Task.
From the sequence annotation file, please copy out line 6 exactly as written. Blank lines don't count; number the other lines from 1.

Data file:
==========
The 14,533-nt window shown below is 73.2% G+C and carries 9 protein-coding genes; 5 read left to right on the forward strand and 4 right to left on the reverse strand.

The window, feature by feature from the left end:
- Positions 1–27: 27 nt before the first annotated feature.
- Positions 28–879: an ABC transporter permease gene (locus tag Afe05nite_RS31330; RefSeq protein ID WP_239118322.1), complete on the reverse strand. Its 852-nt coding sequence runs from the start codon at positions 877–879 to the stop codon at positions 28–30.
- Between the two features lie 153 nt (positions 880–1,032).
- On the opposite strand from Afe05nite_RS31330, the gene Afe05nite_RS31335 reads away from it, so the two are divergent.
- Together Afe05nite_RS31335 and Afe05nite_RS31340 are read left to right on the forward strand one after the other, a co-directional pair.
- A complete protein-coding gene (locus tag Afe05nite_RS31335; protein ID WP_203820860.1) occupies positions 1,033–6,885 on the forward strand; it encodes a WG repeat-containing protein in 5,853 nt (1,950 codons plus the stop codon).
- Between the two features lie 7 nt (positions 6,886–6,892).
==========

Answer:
- On the opposite strand from Afe05nite_RS31330, the gene Afe05nite_RS31335 reads away from it, so the two are divergent.